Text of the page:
My bookshelves attest to my worries. They hold book after book about parenting, about temperamental children, about children with sensory challenges, about raising boys, about how to get an accurate diagnosis for your child, about the importance of avoiding diagnostic labels for your child, and so on. Today, in hindsight, I know this: I was wasting precious time on the wrong things. Instead of looking in books and online for clues about my preschooler, our youngest of two sons, I should have acted sooner, been more persistent with his pediatrician about my concerns, and called my county's Infants & Toddlers program.
FEATURES
By Kristine Henry
The Baltimore Sun
| March 15, 2014
Kennedy Krieger Institute's annual ROAR for Autism will be held on April 27 at Oregon Ridge Park. Particiapnts will raise funds for autism research by biking, running or walking.  Organizers say: "The 10th annual event will be a fun-filled day with a meaningful purpose, featuring a 25-mile bike ride, a newly designed 5k course, low-mileage fun walk and a family festival. Cyclists will journey through the scenic countryside of Baltimore County and runners and walkers will enjoy the beautiful scenery surrounding Oregon Ridge Park.
NEWS
By Ian Shapira and Dana Hedgpeth, The Washington Post | March 13, 2014
He thought they were his friends. The 16-year-old autistic boy allegedly assaulted by two teenage girls in Southern Maryland is perplexed by the criminal charges they are facing and even considers one of them his girlfriend, according to the boy's mother. "He doesn't appear to be traumatized. He thinks these girls are his friends and is surprised the police are involved," said his mother, who works for a local health department. "But I am glad they are [investigating]. I am glad someone brought this out. " The Post is not naming the mother to protect the identity of the victim, who is a minor.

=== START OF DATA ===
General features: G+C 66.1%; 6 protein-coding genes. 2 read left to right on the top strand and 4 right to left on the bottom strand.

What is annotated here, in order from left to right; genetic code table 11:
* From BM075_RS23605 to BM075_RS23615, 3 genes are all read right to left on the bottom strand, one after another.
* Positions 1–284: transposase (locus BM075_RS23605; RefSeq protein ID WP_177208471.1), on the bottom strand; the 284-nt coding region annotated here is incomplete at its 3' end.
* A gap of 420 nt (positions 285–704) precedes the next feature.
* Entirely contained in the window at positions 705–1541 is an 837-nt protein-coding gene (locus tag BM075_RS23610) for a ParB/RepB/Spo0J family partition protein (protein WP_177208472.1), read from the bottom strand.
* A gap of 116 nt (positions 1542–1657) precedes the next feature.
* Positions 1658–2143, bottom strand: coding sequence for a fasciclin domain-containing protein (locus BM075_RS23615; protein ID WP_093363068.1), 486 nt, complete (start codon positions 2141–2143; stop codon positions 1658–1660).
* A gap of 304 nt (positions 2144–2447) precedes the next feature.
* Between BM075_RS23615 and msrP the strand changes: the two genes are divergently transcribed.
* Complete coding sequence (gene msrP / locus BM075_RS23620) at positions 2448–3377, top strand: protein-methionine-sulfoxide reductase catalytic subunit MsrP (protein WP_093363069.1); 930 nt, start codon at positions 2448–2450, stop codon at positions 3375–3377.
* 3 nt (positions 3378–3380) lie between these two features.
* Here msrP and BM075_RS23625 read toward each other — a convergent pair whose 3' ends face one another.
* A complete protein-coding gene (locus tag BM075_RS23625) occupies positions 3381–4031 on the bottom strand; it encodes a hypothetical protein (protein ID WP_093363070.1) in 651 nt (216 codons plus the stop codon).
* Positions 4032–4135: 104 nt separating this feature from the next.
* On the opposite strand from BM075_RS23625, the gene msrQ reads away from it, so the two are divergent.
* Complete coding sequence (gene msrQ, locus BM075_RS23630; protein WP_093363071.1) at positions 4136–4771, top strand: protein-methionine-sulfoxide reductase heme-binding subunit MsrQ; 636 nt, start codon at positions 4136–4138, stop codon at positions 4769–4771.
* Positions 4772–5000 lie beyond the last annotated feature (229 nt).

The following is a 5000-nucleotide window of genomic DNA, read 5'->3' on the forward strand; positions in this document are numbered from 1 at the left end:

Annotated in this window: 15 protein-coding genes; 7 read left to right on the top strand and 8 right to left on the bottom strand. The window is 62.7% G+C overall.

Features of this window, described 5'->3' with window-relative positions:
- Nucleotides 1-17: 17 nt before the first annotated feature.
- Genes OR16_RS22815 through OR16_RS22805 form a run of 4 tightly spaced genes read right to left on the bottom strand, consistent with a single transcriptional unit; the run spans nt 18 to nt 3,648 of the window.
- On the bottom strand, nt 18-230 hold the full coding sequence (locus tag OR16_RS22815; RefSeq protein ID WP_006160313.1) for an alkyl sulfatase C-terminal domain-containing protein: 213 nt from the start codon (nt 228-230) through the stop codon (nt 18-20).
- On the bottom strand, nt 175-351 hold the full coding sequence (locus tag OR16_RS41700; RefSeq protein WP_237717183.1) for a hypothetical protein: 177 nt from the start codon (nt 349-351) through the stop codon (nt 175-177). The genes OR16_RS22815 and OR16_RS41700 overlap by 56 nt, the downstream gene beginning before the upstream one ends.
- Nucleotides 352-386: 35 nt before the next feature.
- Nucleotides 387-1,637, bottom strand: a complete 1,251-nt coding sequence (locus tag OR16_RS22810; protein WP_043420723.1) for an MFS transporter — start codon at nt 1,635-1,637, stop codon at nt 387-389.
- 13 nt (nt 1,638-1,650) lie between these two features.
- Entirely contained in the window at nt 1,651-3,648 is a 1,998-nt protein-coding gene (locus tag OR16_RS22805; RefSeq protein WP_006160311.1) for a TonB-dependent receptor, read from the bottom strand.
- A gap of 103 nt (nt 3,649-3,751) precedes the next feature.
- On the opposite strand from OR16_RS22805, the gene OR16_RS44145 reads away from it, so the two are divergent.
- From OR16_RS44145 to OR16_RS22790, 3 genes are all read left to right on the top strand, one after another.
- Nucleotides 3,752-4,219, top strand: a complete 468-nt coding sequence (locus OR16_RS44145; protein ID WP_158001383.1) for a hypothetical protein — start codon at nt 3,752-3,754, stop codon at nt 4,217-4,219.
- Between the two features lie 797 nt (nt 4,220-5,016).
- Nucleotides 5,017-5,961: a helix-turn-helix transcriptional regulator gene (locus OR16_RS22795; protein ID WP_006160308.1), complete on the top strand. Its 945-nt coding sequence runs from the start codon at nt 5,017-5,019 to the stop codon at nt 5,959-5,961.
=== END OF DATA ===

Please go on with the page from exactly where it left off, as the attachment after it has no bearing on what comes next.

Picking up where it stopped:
SPORTS
By Pete Barrett and The Baltimore Sun | January 31, 2014
When his son Owen was diagnosed with autism at 18 months, Pat Skerry did not believe it. "I thought it was way too early," the Towson men's basketball coach recalled. "It could have been other things. I was not really accepting of it. " His wife, Kristen, knew otherwise. "She is the one who moved the chains on it," Skerry said. "She was really good about things, saying, 'What are we going to do next? How are we going to attack this?' She has been a superstar with it. " Now, almost four years later, Owen is increasingly more communicative and his father has grown a movement to raise awareness and funds for a once-unfamiliar cause.
NEWS
By Emilie Eastman, Capital News Service | December 12, 2013
Under a blanket of falling snow, the Mall in Columbia gave no indication on an early morning that in one short hour it would erupt with the chaos of holiday shopping. Inside, the only patrons were a group of families taking advantage of a special opportunity to meet Santa Claus — without waiting in line. For the past several years, the Howard County Autism Society has partnered with the Mall in Columbia to host "Sensory Friendly Santa," a chance for children on the autism spectrum to visit with Santa and get their picture taken without the traditional lights, noise and chaos that might distract or irritate them.
NEWS
By Joe Burris, The Baltimore Sun | September 20, 2013